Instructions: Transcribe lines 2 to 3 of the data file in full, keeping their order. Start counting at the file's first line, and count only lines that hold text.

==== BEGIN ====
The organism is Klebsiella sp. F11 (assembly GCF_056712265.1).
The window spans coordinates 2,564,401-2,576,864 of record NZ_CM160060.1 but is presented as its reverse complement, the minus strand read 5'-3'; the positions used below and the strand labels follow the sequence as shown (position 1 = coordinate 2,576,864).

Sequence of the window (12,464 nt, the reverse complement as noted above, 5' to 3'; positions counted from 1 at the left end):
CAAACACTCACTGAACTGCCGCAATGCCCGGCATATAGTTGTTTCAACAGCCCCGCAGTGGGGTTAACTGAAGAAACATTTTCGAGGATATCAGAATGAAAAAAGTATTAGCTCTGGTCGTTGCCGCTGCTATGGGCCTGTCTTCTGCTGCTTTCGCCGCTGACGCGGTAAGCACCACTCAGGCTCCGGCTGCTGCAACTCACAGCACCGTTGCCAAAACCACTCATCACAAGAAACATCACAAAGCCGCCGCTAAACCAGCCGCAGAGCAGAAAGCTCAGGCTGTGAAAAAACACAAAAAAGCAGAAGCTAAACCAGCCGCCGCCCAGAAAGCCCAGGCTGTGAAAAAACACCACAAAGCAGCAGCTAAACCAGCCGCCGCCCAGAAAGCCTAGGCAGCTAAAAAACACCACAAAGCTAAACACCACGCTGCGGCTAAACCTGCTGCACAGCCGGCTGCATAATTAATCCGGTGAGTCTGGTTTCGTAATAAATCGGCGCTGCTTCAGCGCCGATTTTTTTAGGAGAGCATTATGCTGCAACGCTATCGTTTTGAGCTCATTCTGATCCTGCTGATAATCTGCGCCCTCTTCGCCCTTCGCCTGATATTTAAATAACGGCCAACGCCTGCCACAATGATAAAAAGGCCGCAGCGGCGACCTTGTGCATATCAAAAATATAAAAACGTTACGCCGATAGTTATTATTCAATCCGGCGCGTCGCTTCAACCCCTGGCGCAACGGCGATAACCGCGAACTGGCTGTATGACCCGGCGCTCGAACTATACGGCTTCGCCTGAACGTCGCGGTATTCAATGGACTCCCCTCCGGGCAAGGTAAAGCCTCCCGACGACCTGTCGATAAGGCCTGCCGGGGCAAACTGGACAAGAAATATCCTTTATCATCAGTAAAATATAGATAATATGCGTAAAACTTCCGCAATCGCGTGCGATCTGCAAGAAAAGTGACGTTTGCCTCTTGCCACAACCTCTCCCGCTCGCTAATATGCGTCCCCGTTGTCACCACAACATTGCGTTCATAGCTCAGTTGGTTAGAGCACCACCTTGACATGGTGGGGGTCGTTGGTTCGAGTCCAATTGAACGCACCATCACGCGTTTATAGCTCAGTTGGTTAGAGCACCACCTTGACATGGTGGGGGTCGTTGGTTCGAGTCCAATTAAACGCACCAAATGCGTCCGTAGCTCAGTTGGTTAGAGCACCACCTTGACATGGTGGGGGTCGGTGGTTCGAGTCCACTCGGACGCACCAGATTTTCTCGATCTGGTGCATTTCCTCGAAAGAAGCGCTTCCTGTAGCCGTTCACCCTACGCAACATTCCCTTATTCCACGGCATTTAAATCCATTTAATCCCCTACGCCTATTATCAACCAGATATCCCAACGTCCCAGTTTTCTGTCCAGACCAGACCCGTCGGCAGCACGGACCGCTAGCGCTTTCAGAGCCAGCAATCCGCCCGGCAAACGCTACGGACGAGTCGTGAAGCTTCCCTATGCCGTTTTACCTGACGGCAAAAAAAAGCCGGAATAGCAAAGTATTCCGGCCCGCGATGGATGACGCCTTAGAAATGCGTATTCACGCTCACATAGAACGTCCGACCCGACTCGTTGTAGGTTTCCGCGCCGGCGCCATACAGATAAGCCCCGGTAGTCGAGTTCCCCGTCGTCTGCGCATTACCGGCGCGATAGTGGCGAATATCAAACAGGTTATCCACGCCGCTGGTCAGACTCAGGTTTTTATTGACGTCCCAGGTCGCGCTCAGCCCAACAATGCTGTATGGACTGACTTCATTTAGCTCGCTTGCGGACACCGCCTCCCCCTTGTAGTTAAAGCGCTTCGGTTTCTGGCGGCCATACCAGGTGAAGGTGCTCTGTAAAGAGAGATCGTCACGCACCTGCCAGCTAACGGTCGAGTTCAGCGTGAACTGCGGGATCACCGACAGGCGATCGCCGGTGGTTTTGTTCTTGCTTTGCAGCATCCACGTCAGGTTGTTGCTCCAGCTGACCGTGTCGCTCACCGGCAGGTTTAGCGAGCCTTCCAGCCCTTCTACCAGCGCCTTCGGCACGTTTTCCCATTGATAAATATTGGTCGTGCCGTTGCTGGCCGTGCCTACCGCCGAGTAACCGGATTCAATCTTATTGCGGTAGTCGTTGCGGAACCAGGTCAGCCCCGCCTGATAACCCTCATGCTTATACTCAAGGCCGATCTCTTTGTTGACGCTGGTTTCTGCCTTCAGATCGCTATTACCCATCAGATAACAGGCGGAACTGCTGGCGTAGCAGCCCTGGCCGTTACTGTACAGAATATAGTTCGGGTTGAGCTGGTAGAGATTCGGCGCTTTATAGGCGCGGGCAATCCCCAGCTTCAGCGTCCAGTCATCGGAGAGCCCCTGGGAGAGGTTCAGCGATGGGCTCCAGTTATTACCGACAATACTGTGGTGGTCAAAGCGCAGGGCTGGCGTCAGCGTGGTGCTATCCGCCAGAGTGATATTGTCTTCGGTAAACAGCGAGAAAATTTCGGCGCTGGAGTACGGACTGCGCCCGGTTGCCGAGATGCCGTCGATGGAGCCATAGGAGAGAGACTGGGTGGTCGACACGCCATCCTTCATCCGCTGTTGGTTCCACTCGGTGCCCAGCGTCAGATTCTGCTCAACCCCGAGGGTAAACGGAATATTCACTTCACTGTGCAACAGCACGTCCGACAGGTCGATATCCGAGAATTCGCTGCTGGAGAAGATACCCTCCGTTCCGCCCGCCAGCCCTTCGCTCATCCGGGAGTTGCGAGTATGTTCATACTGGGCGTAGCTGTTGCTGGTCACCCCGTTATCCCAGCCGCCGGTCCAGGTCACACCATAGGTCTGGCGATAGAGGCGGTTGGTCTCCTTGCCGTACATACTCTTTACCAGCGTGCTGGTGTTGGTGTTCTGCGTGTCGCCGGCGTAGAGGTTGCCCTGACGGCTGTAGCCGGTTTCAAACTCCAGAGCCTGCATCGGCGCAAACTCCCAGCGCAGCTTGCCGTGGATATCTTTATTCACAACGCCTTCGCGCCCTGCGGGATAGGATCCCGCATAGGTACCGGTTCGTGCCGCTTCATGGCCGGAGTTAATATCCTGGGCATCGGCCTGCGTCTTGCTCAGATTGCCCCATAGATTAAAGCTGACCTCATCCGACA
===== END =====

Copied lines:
The window spans coordinates 2,564,401-2,576,864 of record NZ_CM160060.1 but is presented as its reverse complement, the minus strand read 5'-3'; the positions used below and the strand labels follow the sequence as shown (position 1 = coordinate 2,576,864).

Sequence of the window (12,464 nt, the reverse complement as noted above, 5' to 3'; positions counted from 1 at the left end):